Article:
Alentejo, in southern Portugal, is becoming the new tourist destination for those who seek good wine, great food, and also a warm climate and enchanting landscapes. The #Wine is the first and foremost reason behind this recent success, but lots of foreigners - mainly, Americans - are finding that this land "beyond Tagus" (the ancient meaning of the word "Alentejo", in Portuguese) is good not only for the wine, but even for real estate investment. Last year, the New York Times chose it as "one of the 52 places to go in 2015". Find out why.
Alentejo wine region
The wine region is making a steady way to get international recognition, not only for the wine, but also for #Enotourism. Unlike Douro, where the grapes of Port are cultivated since the 18th century, wine in Alentejo is recent, dating to the late 80's and 90's. However, the "terroir" characteristics, along with Portuguese know-how, quickly produced excellent wines.
There are eight sub-regions, taking advantage of local diversity in micro-climate (the Moura region is one of the hottest in Europe) and terrain. Redondo, Borba and Reguengos produce quite smooth and easy to drink red wines. Reguengos de Monsaraz was chosen as the European Wine City 2015.
Spending vacations in Alentejo
The region is way bigger than Algarve, counting for a third of the area of Portugal but the islands, and stretches between the Tagus river and the southerner province. This is a land where you find lots of castles, some of them built by the Moors during the Islamic domination period, and also the biggest artificial lake in Europe, that of the Alqueva Dam. In the west coast, you find tons of small, unspoilt beaches, ideal for surfing or family vacations, like Porto Covo, Milfontes and Arrifana.
Alentejo is a big rural area, sparsely populated. In fact, it's one and a half the size of Wales, but with less than 750.000 inhabitants. Tourists find here peace and the true easy-going lifestyle; this is so true that people from Alentejo are subject to other Portuguese popular anecdotes about being too "slow" and not work-lovers. Along with its unique gastronomic traditions, gathering still some Islamic influence, the whole region is a paradise for the "Slow Movement".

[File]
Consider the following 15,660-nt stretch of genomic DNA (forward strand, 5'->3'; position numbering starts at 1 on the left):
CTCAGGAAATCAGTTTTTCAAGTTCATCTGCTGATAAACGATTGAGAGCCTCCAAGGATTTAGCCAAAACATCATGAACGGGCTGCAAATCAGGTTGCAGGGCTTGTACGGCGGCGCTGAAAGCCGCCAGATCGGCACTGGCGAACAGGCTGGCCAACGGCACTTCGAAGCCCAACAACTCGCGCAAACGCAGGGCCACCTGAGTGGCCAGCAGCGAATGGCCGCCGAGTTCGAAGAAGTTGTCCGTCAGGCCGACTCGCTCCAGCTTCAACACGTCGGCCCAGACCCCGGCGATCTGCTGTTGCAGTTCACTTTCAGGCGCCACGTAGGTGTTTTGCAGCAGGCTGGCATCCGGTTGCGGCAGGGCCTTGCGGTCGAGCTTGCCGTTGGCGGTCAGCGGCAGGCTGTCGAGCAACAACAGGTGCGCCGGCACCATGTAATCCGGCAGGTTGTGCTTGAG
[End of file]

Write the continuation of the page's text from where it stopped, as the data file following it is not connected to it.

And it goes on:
Investing in Alentejo?
Portugal was already known for a great tourist place. It has a good, warm climate throughout the year, specially in Algarve, long established as a destination for British sun-seekers. It's cheap, and the Euro didn't change that significantly. It has high levels of security and is politically and socially quite stable, which could be somewhat surprising, given the IMF and European Comission financial rescue it suffered over the last few years.
The rise of low-cost air services, like Easyjet and Ryanair, made it even cheaper to get there, and the main cities of Lisbon and Oporto are witnessing a tourist "boom"; Lisbon City Hall has already established official talks with Airbnb to regulate this unexpected success.
It's soon to see if Portuguese "capitals" will become new versions of Barcelona, crowded with tourists. But Alentejo is quite different. It's big, it has a bunch of old, interesting cities (Évora and Elvas and UNESCO's World Heritage), and has a lot of countryside to explore. You won't have the feeling of being in a tourist-oriented spot, rather to feel immersed in genuine Portuguese culture.